Due to the new interest being taken in Kate for once she seems to be making an added effort to improve how others see her. Before the arrival of Petruchio and despite being attractive didn’t take pride in her appearance and retained her witch like appearance. She obviously didn’t care what people thought of her appearance back then but now Kate is visibly attempting to improve people’s perception of her. She begins to take pride in her appearance and flaunts her figure more in the clothes that she wears. For example her wedding dress is rather feminine and is of a white and green which do not reflect her shrewish character at all. It could be that with the new attention she is becoming more womanly and is enjoying the way men look at her. Her make up becomes lighter and she begins to smile more which seems to be a sign of how she appreciates the people and her surroundings more and also her new found, more feminine, approach to life.
On the day of Kate’s wedding she is delighted to find that she has received wedding presents and guests have actually deemed her important enough to attend her wedding day. She looked to be touched and obviously believed that, for once, she was getting favourable attention from others instead off people thinking ill of her.
After the wedding at the following wedding reception Kate is denied the privilege of enjoying the planned celebrations and feasting and is instead cruelly whisked away by Petruchio to his estate in the country. As they are leaving the city of Padua, Kate has a choice to make because as Petruchio rides off into the rather foreboding stormy weather she is left at the gate all alone and seems to be thinking whether she is better off turning back and going home to her father and the home she knows, or to ride off into the ominous unknown in the pouring rain with Petruchio.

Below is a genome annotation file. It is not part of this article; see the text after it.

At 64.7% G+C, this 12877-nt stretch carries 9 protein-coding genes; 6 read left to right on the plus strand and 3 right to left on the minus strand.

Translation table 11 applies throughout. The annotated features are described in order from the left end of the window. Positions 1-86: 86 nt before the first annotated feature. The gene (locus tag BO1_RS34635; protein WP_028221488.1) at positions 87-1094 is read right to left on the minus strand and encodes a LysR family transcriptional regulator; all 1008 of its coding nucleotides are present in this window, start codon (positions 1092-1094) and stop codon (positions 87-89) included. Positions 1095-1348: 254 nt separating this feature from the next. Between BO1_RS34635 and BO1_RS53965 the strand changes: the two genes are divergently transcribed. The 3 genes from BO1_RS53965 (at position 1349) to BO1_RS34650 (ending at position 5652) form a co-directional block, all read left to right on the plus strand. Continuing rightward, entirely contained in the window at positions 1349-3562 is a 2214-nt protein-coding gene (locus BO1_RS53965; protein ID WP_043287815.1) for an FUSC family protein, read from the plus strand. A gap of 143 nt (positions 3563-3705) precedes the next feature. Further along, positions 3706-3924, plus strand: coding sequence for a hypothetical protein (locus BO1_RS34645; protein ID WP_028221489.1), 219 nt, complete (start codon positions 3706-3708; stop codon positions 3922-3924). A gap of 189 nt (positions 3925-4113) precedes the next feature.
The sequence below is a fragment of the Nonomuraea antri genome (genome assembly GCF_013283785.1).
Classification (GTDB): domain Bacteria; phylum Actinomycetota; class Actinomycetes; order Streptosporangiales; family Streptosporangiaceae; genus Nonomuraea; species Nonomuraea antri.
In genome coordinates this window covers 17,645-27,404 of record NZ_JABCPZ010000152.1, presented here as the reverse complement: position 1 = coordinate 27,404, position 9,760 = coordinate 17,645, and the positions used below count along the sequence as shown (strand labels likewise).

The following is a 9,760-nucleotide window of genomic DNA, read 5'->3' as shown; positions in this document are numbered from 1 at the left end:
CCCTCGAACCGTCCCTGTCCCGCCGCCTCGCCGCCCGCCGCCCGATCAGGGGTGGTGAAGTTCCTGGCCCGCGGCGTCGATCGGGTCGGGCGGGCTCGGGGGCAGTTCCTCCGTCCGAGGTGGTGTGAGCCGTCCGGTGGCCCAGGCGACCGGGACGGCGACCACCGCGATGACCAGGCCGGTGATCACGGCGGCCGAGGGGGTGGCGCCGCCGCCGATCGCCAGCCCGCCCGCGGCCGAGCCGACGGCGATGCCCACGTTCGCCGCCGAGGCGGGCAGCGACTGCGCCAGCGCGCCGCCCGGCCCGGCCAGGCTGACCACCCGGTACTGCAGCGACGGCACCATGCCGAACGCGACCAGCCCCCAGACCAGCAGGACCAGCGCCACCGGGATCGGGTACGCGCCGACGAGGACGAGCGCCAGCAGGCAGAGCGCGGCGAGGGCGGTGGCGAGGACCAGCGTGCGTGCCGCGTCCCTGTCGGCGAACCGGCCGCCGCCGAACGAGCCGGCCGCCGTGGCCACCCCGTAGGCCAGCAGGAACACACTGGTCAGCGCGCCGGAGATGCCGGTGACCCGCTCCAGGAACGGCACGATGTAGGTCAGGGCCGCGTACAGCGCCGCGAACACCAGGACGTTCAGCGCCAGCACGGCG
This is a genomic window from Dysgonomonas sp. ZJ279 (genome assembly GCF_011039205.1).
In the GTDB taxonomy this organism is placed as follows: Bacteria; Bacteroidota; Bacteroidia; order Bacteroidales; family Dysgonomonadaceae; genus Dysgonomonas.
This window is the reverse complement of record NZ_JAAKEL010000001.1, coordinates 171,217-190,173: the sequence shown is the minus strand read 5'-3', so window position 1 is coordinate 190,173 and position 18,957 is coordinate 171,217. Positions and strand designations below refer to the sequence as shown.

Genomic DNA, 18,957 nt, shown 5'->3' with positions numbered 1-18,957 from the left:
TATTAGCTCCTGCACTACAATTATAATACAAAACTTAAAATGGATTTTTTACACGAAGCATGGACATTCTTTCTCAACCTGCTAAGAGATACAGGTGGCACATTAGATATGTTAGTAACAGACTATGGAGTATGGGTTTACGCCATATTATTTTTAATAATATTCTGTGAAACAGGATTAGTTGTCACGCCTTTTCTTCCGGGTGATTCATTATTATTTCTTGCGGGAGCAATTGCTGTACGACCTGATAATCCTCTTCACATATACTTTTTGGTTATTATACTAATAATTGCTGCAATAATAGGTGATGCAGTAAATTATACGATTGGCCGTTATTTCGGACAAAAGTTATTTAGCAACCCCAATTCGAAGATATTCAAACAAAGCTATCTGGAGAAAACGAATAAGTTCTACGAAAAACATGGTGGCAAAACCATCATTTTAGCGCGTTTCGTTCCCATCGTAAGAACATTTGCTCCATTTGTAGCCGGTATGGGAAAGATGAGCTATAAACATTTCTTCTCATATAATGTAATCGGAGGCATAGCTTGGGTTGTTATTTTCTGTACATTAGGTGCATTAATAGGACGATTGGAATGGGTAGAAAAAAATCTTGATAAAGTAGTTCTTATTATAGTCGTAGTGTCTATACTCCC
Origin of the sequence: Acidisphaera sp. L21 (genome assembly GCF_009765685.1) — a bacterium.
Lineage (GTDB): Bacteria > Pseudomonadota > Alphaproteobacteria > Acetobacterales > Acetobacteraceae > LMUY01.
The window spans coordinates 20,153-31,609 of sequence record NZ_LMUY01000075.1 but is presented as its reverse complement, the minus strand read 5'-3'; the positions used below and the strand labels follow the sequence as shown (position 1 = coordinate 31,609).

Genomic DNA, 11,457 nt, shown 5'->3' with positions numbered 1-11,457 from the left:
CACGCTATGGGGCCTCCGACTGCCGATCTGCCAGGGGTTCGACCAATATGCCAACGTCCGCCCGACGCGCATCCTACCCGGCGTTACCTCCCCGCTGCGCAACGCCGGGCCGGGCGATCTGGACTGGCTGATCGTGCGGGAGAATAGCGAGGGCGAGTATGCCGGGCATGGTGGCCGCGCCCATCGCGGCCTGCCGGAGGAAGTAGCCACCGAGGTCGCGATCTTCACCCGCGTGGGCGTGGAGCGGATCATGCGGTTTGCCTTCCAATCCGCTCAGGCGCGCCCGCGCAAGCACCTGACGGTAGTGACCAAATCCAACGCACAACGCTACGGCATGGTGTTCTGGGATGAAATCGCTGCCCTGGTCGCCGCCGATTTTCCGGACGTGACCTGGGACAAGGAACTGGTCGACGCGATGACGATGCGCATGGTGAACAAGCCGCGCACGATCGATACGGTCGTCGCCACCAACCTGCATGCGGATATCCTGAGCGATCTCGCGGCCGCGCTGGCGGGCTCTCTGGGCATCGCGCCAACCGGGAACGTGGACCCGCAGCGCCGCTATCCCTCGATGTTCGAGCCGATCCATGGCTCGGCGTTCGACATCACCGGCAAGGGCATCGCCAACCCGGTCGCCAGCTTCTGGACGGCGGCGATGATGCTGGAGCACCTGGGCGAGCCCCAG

Consequently she decides to go with Petruchio which shows that she has come to realise that she has more in common with Petruchio than she does with the people she has known all her life back home. Obviously Petruchio’s vigour and strength made her feel that she can relate to him with pleasure rather than be cooped up with people who despise her for her vigour (instead of encouraging it like Petruchio does) and consider her to be somewhat of a harridan.
By the end of the play one can see that Kate has been through radical changes as when she comes to delivering her final speech she seems to be speaking sincerely and doesn’t seem to be hiding anything. It shows that Katherine has been tamed and no longer acts as a shrew. This is made apparent by the poetic devices that Shakespeare employs in Kate’s final speech.